Monday, March 23, 2009


After several months of working with the school, Amata is finally receiving early intervention services from the school. The issue pretty much boiled down to what exactly constitutes a need. The professionals at the Development & Behavior clinic who diagnosed her with Fetal Alcohol Syndrome were all under the impression that with that diagnosis alone she would qualify for service, but they were also pretty surprised that she hadn’t qualified even without the diagnosis.

The ECSE teacher with the school, however, contacted the state who told her that Amata still had to “show a need”, but they didn’t define exactly what a need was. She assumed that meant Amata needed qualify under the same standards that a child without FAS would have to show, and when she evaluated Amata at the beginning of this process, Amata did not qualify. So, she basically said we’d have to wait until we received the written report from the clinic & hope that there would be a specific need documented in that.

That teacher was actually on medical leave when we received the report, so I emailed the state to get a clarification as to what this “need” would be. I actually didn’t think their response was very helpful, but when the teacher got back from medical leave, she said it was more information than she had ever gotten out of the state; they basically stated that the need didn’t have to be as great as a child without an FAS diagnosis. So, a meeting was set up with us, the teacher, her supervisor, and Amata’s preschool teacher.

Her preschool teacher said that she is beginning to see a growing gap between Amata & the other kids in her class. She also said that if there isn’t another adult helping with Amata’s class, she would not feel comfortable taking the class outside. Towards the end, the ESCE teacher still sounded like she didn’t think Amata would quality, but thankfully her supervisor spoke up. He went though the items he had jotted down during the meeting, and said that with everything we had discussed, he didn’t see how they could say that Amata did not show a need.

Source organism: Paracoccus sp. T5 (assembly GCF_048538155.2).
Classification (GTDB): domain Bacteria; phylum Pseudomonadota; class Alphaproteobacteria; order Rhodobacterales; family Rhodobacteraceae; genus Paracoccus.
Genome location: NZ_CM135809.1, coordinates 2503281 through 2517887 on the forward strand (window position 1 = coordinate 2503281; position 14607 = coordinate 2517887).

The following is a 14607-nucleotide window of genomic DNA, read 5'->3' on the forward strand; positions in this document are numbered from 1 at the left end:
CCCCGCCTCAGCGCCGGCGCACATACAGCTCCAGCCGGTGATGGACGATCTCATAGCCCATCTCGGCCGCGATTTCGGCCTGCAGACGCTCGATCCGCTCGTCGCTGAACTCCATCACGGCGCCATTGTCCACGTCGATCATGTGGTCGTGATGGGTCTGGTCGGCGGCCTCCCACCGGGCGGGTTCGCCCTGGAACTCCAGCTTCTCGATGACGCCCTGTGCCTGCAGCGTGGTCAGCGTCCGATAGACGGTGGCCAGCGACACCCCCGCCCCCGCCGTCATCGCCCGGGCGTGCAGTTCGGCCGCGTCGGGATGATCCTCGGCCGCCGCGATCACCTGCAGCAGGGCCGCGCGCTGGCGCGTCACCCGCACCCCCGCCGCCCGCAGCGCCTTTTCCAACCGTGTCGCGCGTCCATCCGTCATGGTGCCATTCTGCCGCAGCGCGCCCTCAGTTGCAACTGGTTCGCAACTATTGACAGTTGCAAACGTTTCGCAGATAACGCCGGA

So she is now going to school on the school bus 2 mornings a week, in addition to the one morning a week she goes to regular preschool. She started about a week ago, but it didn’t quite go off without a hitch. The first morning, we waited for the bus. When it got here, I walked her to the door, and stood outside the door until she got onto the bus. About 20 minutes later I got a call from the ESCE teacher. She said the bus driver called her to tell her that I didn’t physically walk Amata onto the bus & buckle her into her booster seat…I wasn’t aware that I needed to. But what killed me was the fact that the bus driver had to call the teacher so the teacher could call me…she couldn’t have just gotten my attention while I was standing in the doorway 20 feet away. But oh well, I’m still just happy that she is getting services!

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